Going by the moniker Nimsdai, Purja is outspoken voice on social media, exuding the confidence of a mountaineering Muhammad Ali, and has rubbed some the wrong way. “I promise the hardest, the last and the greatest mountaineering feet #k2winter will belong to the Nepalese climbing community,” he wrote in an Instagram post leading up to the climb. “I will not leave the base camp until the mission is accomplished.”

The leader of the other Nepali team, Mingma Gyalje Sherpa, or Mingma G. as he’s known, is a quieter soul. His father had lost fingers to frostbite after tying the laces of his client’s boots on Everest. Mingma G. made a name for himself soloing a new route up a 21,932-foot peak he could see from the window of his home in the Rolwaling Valley of Nepal. He has stood on top of Everest five times and K2 twice.

While Purja managed to secure the lucrative backing of Red Bull for his K2 project, the GoFundMe campaign that Mingma G. posted on his Facebook page raised less than $8,000 of a $47,500 goal.

The Nepalis were not alone in attempting K2. Some 25 foreign mountaineers joined them in base camp. They spanned the spectrum of experience from professional alpinists to commercial clients paying a premium for Sherpa support. All wanted to be the first to reach the summit in winter.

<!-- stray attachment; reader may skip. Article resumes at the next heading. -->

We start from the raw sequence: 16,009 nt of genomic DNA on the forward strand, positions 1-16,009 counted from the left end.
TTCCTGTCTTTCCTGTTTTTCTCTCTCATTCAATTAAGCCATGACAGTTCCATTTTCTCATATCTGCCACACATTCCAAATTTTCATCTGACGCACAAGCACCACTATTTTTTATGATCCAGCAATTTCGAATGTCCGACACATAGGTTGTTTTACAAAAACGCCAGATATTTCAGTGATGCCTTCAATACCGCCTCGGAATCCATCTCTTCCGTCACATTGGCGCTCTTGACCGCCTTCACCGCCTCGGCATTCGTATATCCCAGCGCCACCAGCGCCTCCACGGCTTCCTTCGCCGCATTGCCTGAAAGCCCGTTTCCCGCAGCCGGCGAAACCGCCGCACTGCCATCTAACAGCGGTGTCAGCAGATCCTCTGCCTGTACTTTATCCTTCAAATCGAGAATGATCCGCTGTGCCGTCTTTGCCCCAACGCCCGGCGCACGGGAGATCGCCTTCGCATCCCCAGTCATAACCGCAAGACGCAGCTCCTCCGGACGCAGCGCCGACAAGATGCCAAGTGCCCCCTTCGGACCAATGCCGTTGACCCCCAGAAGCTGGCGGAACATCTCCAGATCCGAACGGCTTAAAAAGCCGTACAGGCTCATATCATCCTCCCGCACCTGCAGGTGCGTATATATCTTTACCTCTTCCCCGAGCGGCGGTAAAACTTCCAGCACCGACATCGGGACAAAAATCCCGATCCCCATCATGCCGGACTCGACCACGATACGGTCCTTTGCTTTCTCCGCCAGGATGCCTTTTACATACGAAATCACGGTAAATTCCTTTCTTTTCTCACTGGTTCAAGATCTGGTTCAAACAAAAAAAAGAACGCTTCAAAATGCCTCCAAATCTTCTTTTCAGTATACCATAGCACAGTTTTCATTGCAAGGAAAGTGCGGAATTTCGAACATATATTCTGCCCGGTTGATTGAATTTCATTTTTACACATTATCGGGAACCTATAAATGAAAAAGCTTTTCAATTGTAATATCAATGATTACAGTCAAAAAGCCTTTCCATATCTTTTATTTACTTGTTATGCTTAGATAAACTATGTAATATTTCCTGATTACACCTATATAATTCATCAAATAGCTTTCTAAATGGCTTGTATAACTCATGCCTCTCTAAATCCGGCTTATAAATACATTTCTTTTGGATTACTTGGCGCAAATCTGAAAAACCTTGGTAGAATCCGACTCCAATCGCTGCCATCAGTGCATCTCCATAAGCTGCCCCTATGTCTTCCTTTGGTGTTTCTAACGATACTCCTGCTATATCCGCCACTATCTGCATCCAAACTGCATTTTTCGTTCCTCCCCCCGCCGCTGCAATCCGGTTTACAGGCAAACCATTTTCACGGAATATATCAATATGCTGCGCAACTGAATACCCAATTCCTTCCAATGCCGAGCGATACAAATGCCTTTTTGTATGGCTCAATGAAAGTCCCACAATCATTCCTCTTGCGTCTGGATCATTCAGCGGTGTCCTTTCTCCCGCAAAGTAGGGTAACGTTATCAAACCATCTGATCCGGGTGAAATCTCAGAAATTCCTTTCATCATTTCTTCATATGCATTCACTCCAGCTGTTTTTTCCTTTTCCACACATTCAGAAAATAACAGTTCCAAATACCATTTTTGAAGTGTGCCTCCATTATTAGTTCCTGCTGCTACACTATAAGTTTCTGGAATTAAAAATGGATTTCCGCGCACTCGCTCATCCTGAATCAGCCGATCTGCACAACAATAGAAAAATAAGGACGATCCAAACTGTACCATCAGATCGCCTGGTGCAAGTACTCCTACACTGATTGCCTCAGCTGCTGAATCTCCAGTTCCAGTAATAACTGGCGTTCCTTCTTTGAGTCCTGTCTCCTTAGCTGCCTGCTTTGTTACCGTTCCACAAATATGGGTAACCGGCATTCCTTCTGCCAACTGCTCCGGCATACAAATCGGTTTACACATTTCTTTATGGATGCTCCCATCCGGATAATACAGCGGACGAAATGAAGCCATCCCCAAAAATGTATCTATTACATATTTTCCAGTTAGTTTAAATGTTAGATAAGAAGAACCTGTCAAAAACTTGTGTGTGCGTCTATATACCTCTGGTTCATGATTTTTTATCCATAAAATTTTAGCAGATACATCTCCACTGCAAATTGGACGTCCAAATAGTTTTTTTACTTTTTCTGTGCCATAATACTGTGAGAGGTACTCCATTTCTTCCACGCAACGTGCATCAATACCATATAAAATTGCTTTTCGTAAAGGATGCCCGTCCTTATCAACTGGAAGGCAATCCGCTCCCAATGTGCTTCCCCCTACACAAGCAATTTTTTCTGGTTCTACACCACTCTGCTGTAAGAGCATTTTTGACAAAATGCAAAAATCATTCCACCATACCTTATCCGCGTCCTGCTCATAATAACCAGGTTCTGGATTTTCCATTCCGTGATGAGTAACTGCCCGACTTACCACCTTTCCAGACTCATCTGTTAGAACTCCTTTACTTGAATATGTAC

Yet last Saturday, when 10 mountaineers left Camp 4 on the Abruzzi Ridge in minus-70 degree Fahrenheit weather and pushed toward K2’s summit, every one of them was Nepali. The teams led by Purja and Mingma G. combined forces, and were reinforced by an additional Sherpa from another expedition. They climbed the last few feet together while singing the national anthem of Nepal.

Alan Arnette, a chronicler of Himalayan climbing who made it to the top of K2 in the summer of 2014, told me that past winter attempts failed because of “lack of teamwork, lack of leadership and lack of focus. And some bad luck when it comes to the weather.” The Nepalis, on the other hand, got lucky with the weather, avoided avalanches, worked together and, he added, “were determined to show the world that Nepali climbers were amongst the best.”

Purja put it this way in a phone call the other day from Pakistan: “We united to make the impossible possible together. Let’s talk about unselfishness and making the greatest feat in the name of everyone because everyone deserves the equal credit.”

So much for what had been that most privileged, egocentric and colonial of pursuits. Let’s cheer the summiteers.

Freddie Wilkinson is a writer and climbing guide. He has made numerous first ascents of steep, technical routes in the mountains of Alaska, Patagonia, Asia and Antarctica.